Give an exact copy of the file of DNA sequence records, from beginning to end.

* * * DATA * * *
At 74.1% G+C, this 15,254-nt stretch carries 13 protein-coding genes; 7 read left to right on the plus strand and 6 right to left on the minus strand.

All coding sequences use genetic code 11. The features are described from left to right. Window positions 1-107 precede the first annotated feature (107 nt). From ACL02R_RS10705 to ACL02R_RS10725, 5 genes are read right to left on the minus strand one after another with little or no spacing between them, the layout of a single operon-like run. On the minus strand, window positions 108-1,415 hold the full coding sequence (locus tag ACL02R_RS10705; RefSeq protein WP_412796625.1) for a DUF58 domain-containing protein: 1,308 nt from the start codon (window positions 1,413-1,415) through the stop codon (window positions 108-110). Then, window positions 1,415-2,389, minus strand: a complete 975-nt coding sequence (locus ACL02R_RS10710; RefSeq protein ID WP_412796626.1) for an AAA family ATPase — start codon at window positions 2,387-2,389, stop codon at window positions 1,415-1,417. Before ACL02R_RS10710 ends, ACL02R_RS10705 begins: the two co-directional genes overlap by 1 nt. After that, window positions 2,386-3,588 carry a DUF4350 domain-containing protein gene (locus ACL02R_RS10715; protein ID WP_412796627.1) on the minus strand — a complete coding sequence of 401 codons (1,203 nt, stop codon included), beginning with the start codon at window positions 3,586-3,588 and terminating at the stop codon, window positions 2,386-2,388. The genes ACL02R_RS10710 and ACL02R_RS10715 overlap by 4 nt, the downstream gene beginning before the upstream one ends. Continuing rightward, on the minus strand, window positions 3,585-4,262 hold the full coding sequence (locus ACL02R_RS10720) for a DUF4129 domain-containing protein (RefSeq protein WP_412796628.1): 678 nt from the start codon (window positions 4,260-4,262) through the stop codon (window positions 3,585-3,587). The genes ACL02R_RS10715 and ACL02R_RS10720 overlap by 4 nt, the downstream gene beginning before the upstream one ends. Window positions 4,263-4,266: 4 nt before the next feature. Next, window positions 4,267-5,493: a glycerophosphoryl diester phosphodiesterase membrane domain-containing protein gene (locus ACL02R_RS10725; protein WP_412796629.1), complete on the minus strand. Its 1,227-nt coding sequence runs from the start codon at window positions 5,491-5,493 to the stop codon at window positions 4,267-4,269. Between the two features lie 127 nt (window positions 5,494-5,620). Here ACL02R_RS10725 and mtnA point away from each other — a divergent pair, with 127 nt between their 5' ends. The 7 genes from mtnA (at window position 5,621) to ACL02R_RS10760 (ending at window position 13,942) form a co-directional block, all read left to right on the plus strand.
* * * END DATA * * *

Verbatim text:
At 74.1% G+C, this 15,254-nt stretch carries 13 protein-coding genes; 7 read left to right on the plus strand and 6 right to left on the minus strand.

All coding sequences use genetic code 11. The features are described from left to right. Window positions 1-107 precede the first annotated feature (107 nt). From ACL02R_RS10705 to ACL02R_RS10725, 5 genes are read right to left on the minus strand one after another with little or no spacing between them, the layout of a single operon-like run. On the minus strand, window positions 108-1,415 hold the full coding sequence (locus tag ACL02R_RS10705; RefSeq protein WP_412796625.1) for a DUF58 domain-containing protein: 1,308 nt from the start codon (window positions 1,413-1,415) through the stop codon (window positions 108-110). Then, window positions 1,415-2,389, minus strand: a complete 975-nt coding sequence (locus ACL02R_RS10710; RefSeq protein ID WP_412796626.1) for an AAA family ATPase — start codon at window positions 2,387-2,389, stop codon at window positions 1,415-1,417. Before ACL02R_RS10710 ends, ACL02R_RS10705 begins: the two co-directional genes overlap by 1 nt. After that, window positions 2,386-3,588 carry a DUF4350 domain-containing protein gene (locus ACL02R_RS10715; protein ID WP_412796627.1) on the minus strand — a complete coding sequence of 401 codons (1,203 nt, stop codon included), beginning with the start codon at window positions 3,586-3,588 and terminating at the stop codon, window positions 2,386-2,388. The genes ACL02R_RS10710 and ACL02R_RS10715 overlap by 4 nt, the downstream gene beginning before the upstream one ends. Continuing rightward, on the minus strand, window positions 3,585-4,262 hold the full coding sequence (locus ACL02R_RS10720) for a DUF4129 domain-containing protein (RefSeq protein WP_412796628.1): 678 nt from the start codon (window positions 4,260-4,262) through the stop codon (window positions 3,585-3,587). The genes ACL02R_RS10715 and ACL02R_RS10720 overlap by 4 nt, the downstream gene beginning before the upstream one ends. Window positions 4,263-4,266: 4 nt before the next feature. Next, window positions 4,267-5,493: a glycerophosphoryl diester phosphodiesterase membrane domain-containing protein gene (locus ACL02R_RS10725; protein WP_412796629.1), complete on the minus strand. Its 1,227-nt coding sequence runs from the start codon at window positions 5,491-5,493 to the stop codon at window positions 4,267-4,269. Between the two features lie 127 nt (window positions 5,494-5,620). Here ACL02R_RS10725 and mtnA point away from each other — a divergent pair, with 127 nt between their 5' ends. The 7 genes from mtnA (at window position 5,621) to ACL02R_RS10760 (ending at window position 13,942) form a co-directional block, all read left to right on the plus strand.